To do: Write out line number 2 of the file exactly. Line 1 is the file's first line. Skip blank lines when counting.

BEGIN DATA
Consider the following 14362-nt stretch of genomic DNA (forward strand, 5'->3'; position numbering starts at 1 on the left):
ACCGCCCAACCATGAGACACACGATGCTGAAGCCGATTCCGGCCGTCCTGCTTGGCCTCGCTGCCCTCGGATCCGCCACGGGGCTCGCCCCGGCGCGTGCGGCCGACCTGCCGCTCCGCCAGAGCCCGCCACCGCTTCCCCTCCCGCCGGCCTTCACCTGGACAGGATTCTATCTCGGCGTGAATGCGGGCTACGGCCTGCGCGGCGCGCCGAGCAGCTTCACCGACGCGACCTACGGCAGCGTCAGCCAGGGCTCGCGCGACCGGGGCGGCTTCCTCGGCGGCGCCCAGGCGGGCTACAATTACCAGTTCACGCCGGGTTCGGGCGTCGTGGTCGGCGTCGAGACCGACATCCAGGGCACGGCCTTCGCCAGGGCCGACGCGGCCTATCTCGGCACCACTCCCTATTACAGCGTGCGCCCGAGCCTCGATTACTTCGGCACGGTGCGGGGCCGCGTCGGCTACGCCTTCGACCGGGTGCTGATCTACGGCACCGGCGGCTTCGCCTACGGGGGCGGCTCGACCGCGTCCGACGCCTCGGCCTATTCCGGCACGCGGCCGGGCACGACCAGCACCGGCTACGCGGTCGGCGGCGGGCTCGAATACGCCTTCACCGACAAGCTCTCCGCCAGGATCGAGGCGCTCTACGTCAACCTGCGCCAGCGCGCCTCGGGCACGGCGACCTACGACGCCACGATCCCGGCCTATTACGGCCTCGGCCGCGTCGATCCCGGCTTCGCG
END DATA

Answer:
ACCGCCCAACCATGAGACACACGATGCTGAAGCCGATTCCGGCCGTCCTGCTTGGCCTCGCTGCCCTCGGATCCGCCACGGGGCTCGCCCCGGCGCGTGCGGCCGACCTGCCGCTCCGCCAGAGCCCGCCACCGCTTCCCCTCCCGCCGGCCTTCACCTGGACAGGATTCTATCTCGGCGTGAATGCGGGCTACGGCCTGCGCGGCGCGCCGAGCAGCTTCACCGACGCGACCTACGGCAGCGTCAGCCAGGGCTCGCGCGACCGGGGCGGCTTCCTCGGCGGCGCCCAGGCGGGCTACAATTACCAGTTCACGCCGGGTTCGGGCGTCGTGGTCGGCGTCGAGACCGACATCCAGGGCACGGCCTTCGCCAGGGCCGACGCGGCCTATCTCGGCACCACTCCCTATTACAGCGTGCGCCCGAGCCTCGATTACTTCGGCACGGTGCGGGGCCGCGTCGGCTACGCCTTCGACCGGGTGCTGATCTACGGCACCGGCGGCTTCGCCTACGGGGGCGGCTCGACCGCGTCCGACGCCTCGGCCTATTCCGGCACGCGGCCGGGCACGACCAGCACCGGCTACGCGGTCGGCGGCGGGCTCGAATACGCCTTCACCGACAAGCTCTCCGCCAGGATCGAGGCGCTCTACGTCAACCTGCGCCAGCGCGCCTCGGGCACGGCGACCTACGACGCCACGATCCCGGCCTATTACGGCCTCGGCCGCGTCGATCCCGGCTTCGCG